Solving equation (1) now leads to the value of cos Z* = 0.9439. To obtain cos Z, note that at the time of observation the moon's horizontal parallax (H.P.) was 55.5, as given in the Nautical Almanac. From the Table of Parallax Corrections for the Moon (Appendix G) we find that the parallax correction, Deltacos Z*, is 0.0017. Hence, cos Z = cos Z* - Deltacos Z* = 0.9439 - 0.0017 = 0.9422, and mu = 1.061.

Finally, for the hypothetical moon observation made at Hallett we have

```
Declination                 GHA         theta = GHA-Long.       H.P.

-18° 46.2' (d=3.0)     150° 38.9' (v=4.1)     159° 16'           60.8
+0°  1.8'               8° 34.7'          -(-170° 19')
---------                    2.4'          ------------
-18° 44'             -----------             329° 35'
159°    16'

```

The observer is reminded that both delta and theta can be positive or negative, depending on the time of year and location of the observer's station. Sin(delta)sin(theta) may, therefore, assume positive or negative values. Cos(delta)cos(theta) is always positive. The GHA for the sun or moon given in the Nautical Almanac is always positive.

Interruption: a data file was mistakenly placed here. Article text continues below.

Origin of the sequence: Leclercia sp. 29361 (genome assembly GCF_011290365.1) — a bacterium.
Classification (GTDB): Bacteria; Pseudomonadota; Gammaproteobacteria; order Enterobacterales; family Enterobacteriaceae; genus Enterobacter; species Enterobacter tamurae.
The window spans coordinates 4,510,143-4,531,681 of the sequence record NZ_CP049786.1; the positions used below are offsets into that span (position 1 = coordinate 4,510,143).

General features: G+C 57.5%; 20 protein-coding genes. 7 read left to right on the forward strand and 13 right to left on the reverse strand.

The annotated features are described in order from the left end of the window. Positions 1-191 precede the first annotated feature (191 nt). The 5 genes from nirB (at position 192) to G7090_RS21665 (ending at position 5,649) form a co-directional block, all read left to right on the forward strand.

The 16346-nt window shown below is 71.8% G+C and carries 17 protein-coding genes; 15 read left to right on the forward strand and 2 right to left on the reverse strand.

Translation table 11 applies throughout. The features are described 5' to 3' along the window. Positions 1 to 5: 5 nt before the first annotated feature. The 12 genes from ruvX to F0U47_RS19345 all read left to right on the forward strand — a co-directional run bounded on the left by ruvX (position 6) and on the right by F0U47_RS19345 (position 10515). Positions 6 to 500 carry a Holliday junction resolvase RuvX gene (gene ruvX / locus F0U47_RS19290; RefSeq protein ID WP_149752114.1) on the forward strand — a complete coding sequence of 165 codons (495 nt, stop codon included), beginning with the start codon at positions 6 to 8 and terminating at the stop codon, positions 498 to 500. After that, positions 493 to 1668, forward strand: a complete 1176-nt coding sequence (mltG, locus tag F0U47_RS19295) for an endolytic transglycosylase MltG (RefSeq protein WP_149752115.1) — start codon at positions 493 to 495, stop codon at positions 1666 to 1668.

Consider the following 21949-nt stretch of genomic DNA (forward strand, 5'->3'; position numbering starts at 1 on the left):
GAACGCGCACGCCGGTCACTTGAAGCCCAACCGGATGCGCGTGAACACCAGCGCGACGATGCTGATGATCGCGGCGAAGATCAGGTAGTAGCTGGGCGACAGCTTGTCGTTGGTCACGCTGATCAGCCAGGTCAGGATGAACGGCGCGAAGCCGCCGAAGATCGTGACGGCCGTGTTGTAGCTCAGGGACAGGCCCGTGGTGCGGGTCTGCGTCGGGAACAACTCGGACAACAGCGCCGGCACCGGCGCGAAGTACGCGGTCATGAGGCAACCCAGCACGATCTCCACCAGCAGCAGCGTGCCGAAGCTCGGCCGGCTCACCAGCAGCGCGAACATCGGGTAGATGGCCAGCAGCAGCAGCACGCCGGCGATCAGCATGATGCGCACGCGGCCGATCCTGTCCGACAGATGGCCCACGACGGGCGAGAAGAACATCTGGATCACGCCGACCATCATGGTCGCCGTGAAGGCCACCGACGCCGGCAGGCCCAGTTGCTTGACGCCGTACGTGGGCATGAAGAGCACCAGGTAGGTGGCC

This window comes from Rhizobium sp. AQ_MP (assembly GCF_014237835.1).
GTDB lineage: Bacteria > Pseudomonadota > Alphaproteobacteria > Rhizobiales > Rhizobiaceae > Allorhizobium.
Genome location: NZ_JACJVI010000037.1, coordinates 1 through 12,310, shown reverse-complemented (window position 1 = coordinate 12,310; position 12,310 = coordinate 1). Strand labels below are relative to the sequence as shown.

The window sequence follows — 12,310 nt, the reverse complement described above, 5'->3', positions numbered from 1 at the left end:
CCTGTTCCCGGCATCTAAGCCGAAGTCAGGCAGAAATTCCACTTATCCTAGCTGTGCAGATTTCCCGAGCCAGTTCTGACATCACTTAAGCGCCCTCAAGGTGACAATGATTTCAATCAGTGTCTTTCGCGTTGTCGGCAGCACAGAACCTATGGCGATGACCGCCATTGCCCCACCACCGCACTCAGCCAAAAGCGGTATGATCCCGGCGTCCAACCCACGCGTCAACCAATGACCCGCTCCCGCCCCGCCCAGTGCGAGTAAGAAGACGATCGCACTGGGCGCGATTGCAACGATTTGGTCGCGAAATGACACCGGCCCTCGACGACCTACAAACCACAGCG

3. Calculation of mu at Amundsen-Scott Station

Amundsen-Scott station is located in Antarctica at a latitude of nearly -90 degrees. Letting theta = -90° in equation (1) we obtain

```
cos Z*  - sin delta.                         (5)

```

Since cos Z* ~ cos Z for observations made on the sun, it is evident that Z can be determined at once from a knowledge of the sun's declination at any time:

```
Z* ~ Z  90° + delta.                         (6)

```

Mu is then simply obtained from a table relating cos Z and mu (see Appendix G).

For moon observations, the horizontal parallax has to be taken into account. Cos Z* is computed first: then the appropriate value of Deltacos Z* is subtracted from cos Z* to give cos Z.

4. Calculation of Z Times for Umkehr Observations